Piketty’s study (a collaborative effort, to be sure) is an important and timely contribution to economic research. His datasets across time and space on wealth, income, and inheritances provide a wealth of empirical evidence for future testing and analysis. The presentation is long, as it is all-encompassing, tackling an ambitious, if not impossible, task. But for empirics alone, the work is commendable.

Many critics have focused on methodology and the occasional data error, but I will dispense with that by accepting the general contour of history Piketty presents as accurate of real trends in economic inequality over time. And that it matters. Inequality is not only a social and political problem, it is an economic challenge because extreme disparities break down the basis of free exchange, leading to excess investment lacking productive opportunities.[2] (Piketty ignores the natural equilibrium correctives of business/trade cycles, presumably because he perceives them as interim reversals on an inevitable long term trend.) I have followed Edward Wolff’s research long enough to know there is an intimate causal relationship between capitalist markets and material outcomes. I believe the meatier controversy is found in Piketty’s interpretations of the data and his inductive theorizing because that tells us what we can and should do, if anything, about it. Sufficient time has passed for us to digest the criticisms and perhaps offer new insights.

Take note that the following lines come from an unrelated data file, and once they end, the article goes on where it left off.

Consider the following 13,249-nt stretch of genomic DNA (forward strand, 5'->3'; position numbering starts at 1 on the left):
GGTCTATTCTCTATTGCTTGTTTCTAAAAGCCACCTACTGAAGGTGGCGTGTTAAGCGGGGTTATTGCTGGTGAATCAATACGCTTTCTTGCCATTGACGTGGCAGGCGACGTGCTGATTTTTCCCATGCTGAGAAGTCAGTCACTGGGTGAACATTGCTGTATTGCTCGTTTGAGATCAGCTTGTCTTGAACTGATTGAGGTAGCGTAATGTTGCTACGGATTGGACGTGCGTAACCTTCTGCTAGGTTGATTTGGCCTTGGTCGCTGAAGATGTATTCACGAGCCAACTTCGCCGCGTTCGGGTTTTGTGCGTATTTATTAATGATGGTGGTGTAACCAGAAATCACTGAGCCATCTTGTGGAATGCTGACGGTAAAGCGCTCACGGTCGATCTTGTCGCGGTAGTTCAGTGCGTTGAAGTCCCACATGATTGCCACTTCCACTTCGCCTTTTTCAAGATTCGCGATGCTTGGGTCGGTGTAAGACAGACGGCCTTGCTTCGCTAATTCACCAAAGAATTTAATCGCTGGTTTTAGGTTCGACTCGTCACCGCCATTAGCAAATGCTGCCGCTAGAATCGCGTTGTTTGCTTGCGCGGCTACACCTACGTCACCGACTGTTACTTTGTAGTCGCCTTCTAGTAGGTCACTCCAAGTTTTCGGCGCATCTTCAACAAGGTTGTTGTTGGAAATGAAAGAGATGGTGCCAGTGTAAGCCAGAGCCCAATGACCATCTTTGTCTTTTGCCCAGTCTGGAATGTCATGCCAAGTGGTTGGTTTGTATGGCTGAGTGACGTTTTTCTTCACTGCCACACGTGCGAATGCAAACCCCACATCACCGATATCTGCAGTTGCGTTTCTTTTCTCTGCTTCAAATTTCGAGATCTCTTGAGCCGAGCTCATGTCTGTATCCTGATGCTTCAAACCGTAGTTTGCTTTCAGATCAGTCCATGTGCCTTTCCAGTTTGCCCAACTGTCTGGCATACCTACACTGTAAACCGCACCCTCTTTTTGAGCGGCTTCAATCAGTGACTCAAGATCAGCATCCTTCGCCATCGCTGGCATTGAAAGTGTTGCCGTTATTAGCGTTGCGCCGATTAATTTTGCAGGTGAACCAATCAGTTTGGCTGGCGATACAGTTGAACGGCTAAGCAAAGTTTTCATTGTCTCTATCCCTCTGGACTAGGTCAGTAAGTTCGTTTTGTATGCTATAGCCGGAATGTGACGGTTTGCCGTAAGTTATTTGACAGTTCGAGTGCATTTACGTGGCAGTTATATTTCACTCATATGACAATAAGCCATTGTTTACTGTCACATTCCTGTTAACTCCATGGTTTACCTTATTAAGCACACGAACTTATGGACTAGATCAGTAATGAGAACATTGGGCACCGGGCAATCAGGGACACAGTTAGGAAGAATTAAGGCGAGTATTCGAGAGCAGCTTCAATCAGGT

Read the full essay, formatted and downloadable as a pdf…